Search results

Filters

  • Journals
  • Authors
  • Keywords
  • Date
  • Type

Search results

Number of results: 2
items per page: 25 50 75
Sort by:

Abstract

Polish spatial data infrastructure dates back 2010, the year when the Spatial Information Infrastructure Act transposing INSPIRE Directive entered into force. The present study provides valuable insight into the current status of Polish spatial data infrastructure (PSDI) as well as lessons learnt from so far efforts in implementing the principles and provisions of the INSPIRE Directive. Particular respect is given to policy, interoperability of data as well as cooperation between actors involved in PSDI establishment and maintenance. Data managed by the Surveyor General (SG), perceived as a backbone of a spatial data infrastructure, are of special importance. Finally, some conclusions and recommendations for further developments are given to foster SDI implementation in Poland. Results of the analysis clearly show that Polish spatial data infrastructure is in line with INSPIRE, and in a half of way being fully operational.
Go to article

Abstract

The Author discusses the present state of Polish geography against the background of the traditional position, and the rapid development taking place after the Second World War. The introduction of new methods and new directions, as well as new organization are considered to have been reflected in the rising international position of Polish geography. Further topics here include the relationship between physical and human geography, the growing de facto separation of these two branches, and the development of several independent sciences rooted in geography but now existing apart from it (like geomorphology, climatology, hydrology, etc. on the physical geography side, with the element of the environment as a subject of study). On the other hand, social economic geography examines the effects of human activity in the environment, thereby synthesizing spatial management and bridging the gap between the earth sciences, the economy and the social sciences. The degradation of environmental resources, explosion of the human population and climate change have all forced geography (and other sciences) to head in the global direction, as well as towards interdisciplinary cooperation, likewise on the level of the world as a whole. If we are to meet the challenges this all entails, we will need to think about creating interdisciplinary problem teams, as well as activating existing organisational structures in science (notably the geographical sciences), with full benefit taken from research centres that run studies on differing spatial scales, in conjunction with international global programmes like the Future Earth. The geography of the future should not be a closed science, but should draw on the knowledge of scholars of various specialisations, seeking environmental solutions that require intervention on both the global and regional scales. Polish geography should participate in this activity, inter alia as part of Future Earth, as a new venture. It can also be regarded as our task to ensure that society is aware of all the above issues.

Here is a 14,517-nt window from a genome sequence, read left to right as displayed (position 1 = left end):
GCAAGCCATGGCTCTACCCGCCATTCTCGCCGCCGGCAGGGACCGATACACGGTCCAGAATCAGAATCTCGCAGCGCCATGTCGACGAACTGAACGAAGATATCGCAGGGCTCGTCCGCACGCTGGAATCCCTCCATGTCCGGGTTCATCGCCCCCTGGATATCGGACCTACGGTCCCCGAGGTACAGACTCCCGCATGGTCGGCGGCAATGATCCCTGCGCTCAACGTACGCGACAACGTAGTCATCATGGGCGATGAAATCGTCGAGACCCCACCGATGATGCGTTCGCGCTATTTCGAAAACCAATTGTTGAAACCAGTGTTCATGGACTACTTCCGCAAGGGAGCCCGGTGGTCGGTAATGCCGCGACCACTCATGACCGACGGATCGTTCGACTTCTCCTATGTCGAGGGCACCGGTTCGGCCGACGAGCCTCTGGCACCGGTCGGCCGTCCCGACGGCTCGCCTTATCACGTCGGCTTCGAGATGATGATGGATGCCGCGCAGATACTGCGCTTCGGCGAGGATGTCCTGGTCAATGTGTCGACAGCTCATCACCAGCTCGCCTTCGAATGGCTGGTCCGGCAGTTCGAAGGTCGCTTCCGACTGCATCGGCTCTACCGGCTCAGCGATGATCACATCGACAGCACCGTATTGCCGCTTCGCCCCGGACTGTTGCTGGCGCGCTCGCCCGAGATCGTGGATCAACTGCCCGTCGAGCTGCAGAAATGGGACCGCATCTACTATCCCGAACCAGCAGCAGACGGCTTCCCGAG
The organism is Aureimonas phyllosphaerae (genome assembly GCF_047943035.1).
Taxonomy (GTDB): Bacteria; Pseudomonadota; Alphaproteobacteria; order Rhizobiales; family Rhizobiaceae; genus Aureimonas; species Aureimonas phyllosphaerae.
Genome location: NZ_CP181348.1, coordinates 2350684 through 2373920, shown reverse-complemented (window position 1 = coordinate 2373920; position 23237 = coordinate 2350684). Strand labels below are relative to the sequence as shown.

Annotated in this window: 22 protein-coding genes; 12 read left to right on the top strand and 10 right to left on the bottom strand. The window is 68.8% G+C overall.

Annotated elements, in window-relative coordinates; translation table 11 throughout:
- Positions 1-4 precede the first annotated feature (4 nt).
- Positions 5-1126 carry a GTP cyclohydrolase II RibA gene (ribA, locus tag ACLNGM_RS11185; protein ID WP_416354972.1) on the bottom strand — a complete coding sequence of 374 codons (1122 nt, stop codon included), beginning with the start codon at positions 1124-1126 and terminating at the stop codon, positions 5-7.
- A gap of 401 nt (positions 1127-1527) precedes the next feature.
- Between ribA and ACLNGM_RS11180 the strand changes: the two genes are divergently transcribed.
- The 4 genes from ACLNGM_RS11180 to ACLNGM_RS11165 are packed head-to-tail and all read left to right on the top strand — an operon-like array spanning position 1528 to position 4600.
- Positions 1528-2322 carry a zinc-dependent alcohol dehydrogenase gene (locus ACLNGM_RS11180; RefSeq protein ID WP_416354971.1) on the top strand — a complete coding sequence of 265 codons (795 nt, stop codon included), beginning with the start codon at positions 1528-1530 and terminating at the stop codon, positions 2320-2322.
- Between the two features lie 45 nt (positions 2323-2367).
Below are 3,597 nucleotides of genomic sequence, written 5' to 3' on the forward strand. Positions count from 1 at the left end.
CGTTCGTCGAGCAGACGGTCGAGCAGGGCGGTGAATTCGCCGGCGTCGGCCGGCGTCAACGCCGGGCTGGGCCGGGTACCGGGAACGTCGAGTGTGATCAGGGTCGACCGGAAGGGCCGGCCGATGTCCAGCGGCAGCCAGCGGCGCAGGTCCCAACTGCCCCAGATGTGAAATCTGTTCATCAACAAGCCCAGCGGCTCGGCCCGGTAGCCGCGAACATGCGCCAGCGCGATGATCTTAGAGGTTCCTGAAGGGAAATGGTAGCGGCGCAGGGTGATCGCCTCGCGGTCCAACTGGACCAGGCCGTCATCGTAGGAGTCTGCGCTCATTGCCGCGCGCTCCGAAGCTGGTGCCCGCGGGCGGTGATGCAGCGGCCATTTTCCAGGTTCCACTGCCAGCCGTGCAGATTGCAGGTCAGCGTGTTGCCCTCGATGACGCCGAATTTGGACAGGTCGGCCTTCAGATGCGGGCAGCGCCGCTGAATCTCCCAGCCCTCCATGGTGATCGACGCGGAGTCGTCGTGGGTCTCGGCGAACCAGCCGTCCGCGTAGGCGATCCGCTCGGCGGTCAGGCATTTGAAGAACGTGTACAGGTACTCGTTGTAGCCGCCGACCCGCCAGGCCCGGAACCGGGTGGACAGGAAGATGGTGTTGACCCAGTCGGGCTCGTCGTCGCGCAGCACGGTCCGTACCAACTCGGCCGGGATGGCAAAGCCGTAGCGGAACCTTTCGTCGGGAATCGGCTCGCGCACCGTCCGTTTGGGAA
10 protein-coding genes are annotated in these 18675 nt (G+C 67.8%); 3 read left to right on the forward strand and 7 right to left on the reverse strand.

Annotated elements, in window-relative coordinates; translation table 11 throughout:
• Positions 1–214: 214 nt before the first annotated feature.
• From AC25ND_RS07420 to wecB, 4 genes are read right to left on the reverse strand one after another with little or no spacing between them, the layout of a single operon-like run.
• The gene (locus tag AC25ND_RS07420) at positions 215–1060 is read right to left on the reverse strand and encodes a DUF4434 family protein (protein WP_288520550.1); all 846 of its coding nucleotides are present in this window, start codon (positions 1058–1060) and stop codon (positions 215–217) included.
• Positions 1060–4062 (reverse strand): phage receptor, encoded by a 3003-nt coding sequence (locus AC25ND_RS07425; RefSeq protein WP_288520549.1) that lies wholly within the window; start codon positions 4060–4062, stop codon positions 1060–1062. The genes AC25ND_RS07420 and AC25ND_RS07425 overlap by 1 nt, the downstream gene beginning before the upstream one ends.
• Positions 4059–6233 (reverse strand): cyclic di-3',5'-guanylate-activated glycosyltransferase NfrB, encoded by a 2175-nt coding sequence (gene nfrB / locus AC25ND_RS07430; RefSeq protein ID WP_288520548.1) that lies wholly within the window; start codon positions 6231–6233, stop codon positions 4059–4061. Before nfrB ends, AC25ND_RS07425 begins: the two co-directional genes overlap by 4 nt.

Go to article

This page uses 'cookies'. Learn more